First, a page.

“Great,” she thought. “Now I don’t have to worry about my pace, I can just run with that guy!”
As the race started, Barbara locked onto the pacer and just focused on staying as close to the group as she could. After the first mile, Barbara looked down at her watch and saw the split read 10:50. With the adrenaline from the race, the 10:50 mile didn’t feel that difficult and Barbara figured she was OK. As the second mile came to close, Barbara once again noticed the pace was too fast, this time 11:10. The third mile was again a tad too quick at 11:20.
Soon, Barbara started to fade from the pace group and eventually finished the race in 2:35. Once she reached her family and recapped her race, they informed her that the pacer had come in exactly at 2 hours and 30 minutes. While the pacer was easily able to handle being 70 seconds fast over the first three miles, it destroyed Barbara’s chances of finishing strong.
Unfortunately, this an all-too-common experience for runners who follow a pacer. Because of the adrenaline of the race and having to weave through thick crowds, it’s possible for a pacer to start out far too fast. And, because the pace is quite easy for the pacer, they may not even realize it and it certainly won’t impact their ability to finish strong.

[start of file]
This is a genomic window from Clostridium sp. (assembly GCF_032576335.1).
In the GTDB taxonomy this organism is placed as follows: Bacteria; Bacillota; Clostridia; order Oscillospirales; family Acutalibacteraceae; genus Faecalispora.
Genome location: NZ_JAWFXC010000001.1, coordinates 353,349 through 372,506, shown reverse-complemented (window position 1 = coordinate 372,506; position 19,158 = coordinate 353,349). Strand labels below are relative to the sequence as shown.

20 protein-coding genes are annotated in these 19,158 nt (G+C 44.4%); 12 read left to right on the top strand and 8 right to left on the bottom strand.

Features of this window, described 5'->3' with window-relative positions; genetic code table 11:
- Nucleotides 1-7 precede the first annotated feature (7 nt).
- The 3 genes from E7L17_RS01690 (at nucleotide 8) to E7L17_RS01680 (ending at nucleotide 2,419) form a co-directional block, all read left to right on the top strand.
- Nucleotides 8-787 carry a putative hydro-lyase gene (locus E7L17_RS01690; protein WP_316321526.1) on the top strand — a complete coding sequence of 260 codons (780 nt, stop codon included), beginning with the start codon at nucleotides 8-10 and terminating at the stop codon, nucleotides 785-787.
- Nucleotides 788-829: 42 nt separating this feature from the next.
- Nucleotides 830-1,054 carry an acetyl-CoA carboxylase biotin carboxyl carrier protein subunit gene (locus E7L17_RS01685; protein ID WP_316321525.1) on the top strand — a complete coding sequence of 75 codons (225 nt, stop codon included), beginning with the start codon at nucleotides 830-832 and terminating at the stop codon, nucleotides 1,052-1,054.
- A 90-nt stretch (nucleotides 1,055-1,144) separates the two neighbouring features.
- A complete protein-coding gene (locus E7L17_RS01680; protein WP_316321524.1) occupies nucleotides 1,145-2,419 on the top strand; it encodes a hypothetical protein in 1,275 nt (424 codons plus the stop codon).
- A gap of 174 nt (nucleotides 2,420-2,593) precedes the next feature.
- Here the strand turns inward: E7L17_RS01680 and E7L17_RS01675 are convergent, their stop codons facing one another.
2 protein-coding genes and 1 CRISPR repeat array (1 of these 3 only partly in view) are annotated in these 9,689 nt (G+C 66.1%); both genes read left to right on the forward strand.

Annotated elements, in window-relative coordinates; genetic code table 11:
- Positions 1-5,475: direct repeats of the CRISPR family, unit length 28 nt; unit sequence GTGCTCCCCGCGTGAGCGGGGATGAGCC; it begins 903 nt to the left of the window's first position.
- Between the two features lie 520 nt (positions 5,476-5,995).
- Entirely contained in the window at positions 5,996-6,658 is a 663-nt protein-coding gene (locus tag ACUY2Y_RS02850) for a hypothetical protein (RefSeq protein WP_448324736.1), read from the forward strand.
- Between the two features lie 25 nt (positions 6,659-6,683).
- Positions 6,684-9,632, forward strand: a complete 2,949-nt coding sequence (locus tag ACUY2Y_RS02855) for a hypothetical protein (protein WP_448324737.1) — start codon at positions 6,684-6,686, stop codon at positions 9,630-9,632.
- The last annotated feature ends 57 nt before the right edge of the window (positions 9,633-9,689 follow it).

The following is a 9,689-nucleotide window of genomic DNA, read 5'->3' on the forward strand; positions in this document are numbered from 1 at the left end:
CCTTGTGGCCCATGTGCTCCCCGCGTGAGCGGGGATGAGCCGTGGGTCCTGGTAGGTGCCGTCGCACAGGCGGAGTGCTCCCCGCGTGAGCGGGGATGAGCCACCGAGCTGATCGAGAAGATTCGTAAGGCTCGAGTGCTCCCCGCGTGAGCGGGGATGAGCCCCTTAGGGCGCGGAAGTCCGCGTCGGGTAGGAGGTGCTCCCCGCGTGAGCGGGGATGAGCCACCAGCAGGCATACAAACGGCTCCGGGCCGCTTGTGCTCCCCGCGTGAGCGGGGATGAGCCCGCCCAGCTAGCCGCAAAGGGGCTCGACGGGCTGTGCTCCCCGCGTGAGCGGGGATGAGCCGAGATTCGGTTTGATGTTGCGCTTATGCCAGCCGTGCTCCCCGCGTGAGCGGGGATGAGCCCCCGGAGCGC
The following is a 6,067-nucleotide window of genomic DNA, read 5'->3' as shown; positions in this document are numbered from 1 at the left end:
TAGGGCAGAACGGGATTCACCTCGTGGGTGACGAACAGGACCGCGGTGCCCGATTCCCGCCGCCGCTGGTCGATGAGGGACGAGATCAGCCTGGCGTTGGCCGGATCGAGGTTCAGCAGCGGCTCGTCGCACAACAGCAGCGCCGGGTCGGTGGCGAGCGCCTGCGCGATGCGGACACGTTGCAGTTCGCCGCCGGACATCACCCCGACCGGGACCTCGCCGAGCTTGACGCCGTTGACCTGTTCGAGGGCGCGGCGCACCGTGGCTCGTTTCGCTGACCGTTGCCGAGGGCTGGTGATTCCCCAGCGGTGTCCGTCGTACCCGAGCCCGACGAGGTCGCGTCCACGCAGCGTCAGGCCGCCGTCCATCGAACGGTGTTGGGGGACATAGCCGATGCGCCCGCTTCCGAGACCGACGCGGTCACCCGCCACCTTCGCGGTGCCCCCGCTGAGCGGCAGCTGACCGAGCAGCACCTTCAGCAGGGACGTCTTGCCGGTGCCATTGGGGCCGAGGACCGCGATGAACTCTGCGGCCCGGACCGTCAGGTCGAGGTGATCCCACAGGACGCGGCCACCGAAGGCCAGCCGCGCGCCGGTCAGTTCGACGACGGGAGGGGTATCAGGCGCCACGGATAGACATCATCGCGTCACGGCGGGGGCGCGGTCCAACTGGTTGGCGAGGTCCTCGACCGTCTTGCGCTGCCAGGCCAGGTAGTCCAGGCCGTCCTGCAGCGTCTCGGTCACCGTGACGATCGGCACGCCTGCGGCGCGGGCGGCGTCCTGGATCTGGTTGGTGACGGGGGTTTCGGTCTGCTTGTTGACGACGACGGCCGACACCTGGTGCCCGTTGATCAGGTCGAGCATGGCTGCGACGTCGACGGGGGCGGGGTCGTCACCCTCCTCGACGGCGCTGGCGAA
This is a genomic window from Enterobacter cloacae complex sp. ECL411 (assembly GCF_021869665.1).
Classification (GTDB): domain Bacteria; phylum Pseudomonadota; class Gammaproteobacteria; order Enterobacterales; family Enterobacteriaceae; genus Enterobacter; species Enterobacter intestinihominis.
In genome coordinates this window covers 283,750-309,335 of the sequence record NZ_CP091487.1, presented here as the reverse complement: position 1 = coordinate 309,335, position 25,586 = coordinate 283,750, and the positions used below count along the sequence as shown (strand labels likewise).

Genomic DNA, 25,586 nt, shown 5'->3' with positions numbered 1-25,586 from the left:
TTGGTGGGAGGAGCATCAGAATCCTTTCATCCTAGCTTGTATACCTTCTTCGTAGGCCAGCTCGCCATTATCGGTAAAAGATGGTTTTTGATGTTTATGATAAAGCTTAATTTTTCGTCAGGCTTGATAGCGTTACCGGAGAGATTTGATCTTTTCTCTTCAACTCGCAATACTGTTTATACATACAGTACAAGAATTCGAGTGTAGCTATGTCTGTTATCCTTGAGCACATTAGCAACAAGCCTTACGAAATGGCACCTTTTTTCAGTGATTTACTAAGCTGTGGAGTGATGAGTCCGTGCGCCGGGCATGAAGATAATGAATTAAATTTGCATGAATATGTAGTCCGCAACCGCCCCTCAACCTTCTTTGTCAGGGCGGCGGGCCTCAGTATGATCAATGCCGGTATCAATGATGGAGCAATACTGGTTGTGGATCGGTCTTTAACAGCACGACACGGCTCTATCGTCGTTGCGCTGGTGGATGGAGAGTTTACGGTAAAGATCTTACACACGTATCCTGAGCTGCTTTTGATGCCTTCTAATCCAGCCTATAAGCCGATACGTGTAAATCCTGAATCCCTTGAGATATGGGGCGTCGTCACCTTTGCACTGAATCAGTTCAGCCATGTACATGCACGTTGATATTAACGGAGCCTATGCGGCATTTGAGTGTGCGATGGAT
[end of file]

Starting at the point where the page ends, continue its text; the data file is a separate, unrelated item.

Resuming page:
2. Crowding And Pace Fluctuations
Along the same line, some runners find the pace fluctuations that occur during a long marathon race – slowing down/speeding up on hills, at water stops — and the general spurts of adrenaline and fatigue that all runners go through during a race difficult to deal with mentally. Runners who use a pace group need to be cognizant of their own personal strengths and weaknesses during a race and be ready to handle these pace fluctuations without mentally defeating themselves. If the pacer is constantly getting ahead of you on the uphills or pulls away as you have a bad patch (which is likely), it can be the straw that snaps your focus and confidence. This can be a difficult task for a novice runner if you’re not prepared for it.